David Owen's NHS bill offers a final chance to save our health service

Labour and the Lib Dems must support a bill that restores the right of all citizens to comprehensive care.

David Owen has today published in full a bill in the House of Lords to reinstate the NHS and the secretary of state’s legal duty to provide a national health service throughout England. This duty has been in force since 1948 and is the legal foundation of the NHS and our rights and entitlements to health care, a duty the coalition’s Health and Social Care Act 2012 is abolishing.

Owen’s 'reinstatement' bill puts into reverse the monstrous 473 H&SC Act, which from April this year abolishes the NHS throughout England, reducing it to a stream of taxpayer funds and a brand or logo for the public bodies and private companies which will receive them. The bill does not entail yet more disruptive reorganisation, it simply restores the democratic basis of the NHS and the rights and entitlements of all citizens to comprehensive care; rights which were shredded by the 2012 Act.

As Owen has warned: "the NHS has remained by far and away the most popular public service because people sense rationing and restrictions are inevitable, and resources limited but that they value and recognise the fairness of those decisions being taken not by market forces or quangos but by some overall democratic, open, transparent decision-making."

This bill comes at an important moment. Next week, Health Secretary, Jeremy Hunt will determine the fate of Lewisham hospital and very soon the fate of many more hospitals as cuts and shareholders' profits bite deep into NHS budgets. By putting power into the hands of quangos, the government hopes to protect itself from the full force of public anger at the implementation of a four-year 'efficiency' plan expected to generate £20bn savings by 2014.

The plan, drawn up by US management consultants McKinsey on PowerPoint slides, the electronic equivalent of the back of a cigarette packet, has already led to the sacking of thousands of nurses and loss of services.

David Nicholson, the chief executive of the new NHS Commissioning Board, who appeared before the public accounts committee last week, warned of worse to come: "We are just going into a phase now where quite a lot of fairly contentious service change issues are surfacing." "Fairly contentious" makes a mockery of the scale of proposed losses and closures.

In north west London the government plans to cut 25 per cent of beds, and throughout London at least seven accident and emergency departments will close; 5,600 jobs in North West London will be lost by 2015, 4,000 in Merseyside, and thousands more in Rotherham, Devon and Cornwall, Bolton, and Portsmouth. Hospital closure and downgrading will take place in several major cities. Meanwhile, payments to private contactors continue to escalate, from those to management consultancies that have taken over from public officials, through expensive PFI deals involving payments that are contracted to rise each year, to outsourced services from which shareholders are seeking returns ranging from 15-25 per cent.

And yet the NHS returned over £2bn to the Treasury last year. Hospitals have deficits because the government chooses to load them with these costs, not because they are badly run. The government is manufacturing a financial crisis which is not of hospitals' own making.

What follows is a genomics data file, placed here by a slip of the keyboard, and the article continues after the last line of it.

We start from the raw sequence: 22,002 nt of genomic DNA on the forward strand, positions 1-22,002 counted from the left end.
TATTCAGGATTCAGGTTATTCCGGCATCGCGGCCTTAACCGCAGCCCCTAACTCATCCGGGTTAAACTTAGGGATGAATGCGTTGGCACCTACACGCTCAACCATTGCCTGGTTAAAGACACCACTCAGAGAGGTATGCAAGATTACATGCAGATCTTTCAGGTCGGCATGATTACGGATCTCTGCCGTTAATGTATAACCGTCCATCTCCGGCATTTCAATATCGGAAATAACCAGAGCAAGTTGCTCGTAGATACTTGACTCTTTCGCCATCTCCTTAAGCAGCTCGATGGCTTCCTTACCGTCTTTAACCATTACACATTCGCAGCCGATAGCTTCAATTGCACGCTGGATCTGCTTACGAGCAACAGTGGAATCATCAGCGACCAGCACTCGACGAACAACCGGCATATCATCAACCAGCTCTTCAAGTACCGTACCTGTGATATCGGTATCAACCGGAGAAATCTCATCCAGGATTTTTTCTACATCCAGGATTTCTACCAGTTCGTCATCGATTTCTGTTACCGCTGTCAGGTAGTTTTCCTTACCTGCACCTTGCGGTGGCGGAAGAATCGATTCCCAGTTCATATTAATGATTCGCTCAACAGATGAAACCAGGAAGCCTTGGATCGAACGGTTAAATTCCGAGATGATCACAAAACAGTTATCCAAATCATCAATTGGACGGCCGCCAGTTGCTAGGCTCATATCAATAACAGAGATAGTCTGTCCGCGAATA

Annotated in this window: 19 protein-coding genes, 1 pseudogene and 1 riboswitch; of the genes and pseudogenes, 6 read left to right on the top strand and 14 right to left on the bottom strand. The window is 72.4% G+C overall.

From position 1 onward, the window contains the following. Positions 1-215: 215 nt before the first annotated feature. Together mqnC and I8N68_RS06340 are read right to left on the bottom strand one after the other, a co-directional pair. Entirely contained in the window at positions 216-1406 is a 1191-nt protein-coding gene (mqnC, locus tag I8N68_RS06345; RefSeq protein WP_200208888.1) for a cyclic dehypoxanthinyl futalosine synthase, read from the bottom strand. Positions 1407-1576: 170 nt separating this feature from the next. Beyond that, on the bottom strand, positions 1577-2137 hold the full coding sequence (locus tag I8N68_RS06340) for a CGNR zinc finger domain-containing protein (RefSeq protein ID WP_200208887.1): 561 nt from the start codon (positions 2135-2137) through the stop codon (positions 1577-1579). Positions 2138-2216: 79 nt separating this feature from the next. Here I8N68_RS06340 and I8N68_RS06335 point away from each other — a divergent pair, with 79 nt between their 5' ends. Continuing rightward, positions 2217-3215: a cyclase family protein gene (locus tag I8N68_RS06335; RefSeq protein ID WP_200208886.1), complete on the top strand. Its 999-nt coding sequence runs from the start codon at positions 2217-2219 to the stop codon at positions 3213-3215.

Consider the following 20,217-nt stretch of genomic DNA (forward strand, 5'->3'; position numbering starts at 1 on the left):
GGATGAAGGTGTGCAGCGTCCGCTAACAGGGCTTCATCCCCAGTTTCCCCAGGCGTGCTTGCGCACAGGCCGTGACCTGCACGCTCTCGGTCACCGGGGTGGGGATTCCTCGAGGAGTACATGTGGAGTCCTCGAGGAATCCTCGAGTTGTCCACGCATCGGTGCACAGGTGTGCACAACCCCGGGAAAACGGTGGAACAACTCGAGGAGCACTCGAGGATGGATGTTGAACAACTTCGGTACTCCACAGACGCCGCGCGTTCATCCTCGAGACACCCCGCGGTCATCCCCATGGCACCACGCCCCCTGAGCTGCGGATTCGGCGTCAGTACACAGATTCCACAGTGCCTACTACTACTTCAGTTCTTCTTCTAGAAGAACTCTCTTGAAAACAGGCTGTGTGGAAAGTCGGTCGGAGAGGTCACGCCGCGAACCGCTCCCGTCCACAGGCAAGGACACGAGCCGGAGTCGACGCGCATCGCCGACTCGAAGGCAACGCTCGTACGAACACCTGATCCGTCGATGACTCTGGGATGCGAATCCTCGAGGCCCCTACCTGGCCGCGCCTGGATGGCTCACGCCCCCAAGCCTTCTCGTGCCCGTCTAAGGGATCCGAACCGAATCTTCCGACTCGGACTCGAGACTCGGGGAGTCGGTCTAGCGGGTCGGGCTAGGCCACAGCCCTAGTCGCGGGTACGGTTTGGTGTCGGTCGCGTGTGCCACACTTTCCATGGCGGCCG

The Health and Social Care Act legalises the break-up of the NHS under the efficiency plan. Some services will become the responsibility of local authorities and others will be the responsibility of private, for-profit firms; many services may no longer be provided free. For instance, mental health, immunisation and sexual health are being transferred to local authorities. Services for pregnant or breast-feeding women, for younger and older children, for the prevention of illness, even for the care of persons suffering from illness or needing after-care may no longer be mandatory parts of the free health service. In fact, pretty much everything is up for grabs.

MPs and the public have yet to realise that the Act will abolish the NHS by splitting up services in this way and removing the secretary of state’s control over provision. Unfairness has already been creeping in under existing rules. Two weeks ago the medical director of the NHS, Sir Bruce Keogh, admitted to the public accounts committee that for the last two years he has been "deluged by letters from people saying, 'This PCT isn’t paying for that', or that one PCT takes a different view on (entitlement of patients to) hip surgery or cataracts to another." We are outraged by the unnecessary pain this causes and authorities must be held to account for the denial of care. After April, when the Act is implemented, that will no longer be possible. Instead, a range of bodies not accountable to parliament, including for-profit companies, will decide which services will be freely available and who will receive them. That is no longer a national health service and people must understand that.

The coalition has deceived the public over the NHS. The Health and Social Care Act is not about making the service GP or patient-led, it is about abolishing the national service and transferring public funds and services to the private sector through a process of closure and the manufacture of a financial crisis. Loss of services coupled with new discretionary powers mean that people will be forced to pay out of their own pocket for more of their care. Owen’s bill exposes the truth behind the Act. For sixty years, the public , unlike their US cousins, had no fear of health care bills; this freedom from fear and commitment to the NHS model has stood the test of time. Will Labour and the Liberal Democrats support a Bill that restores the democratic and legal basis of the NHS and the principle of health care for all on the basis of need and not ability to pay?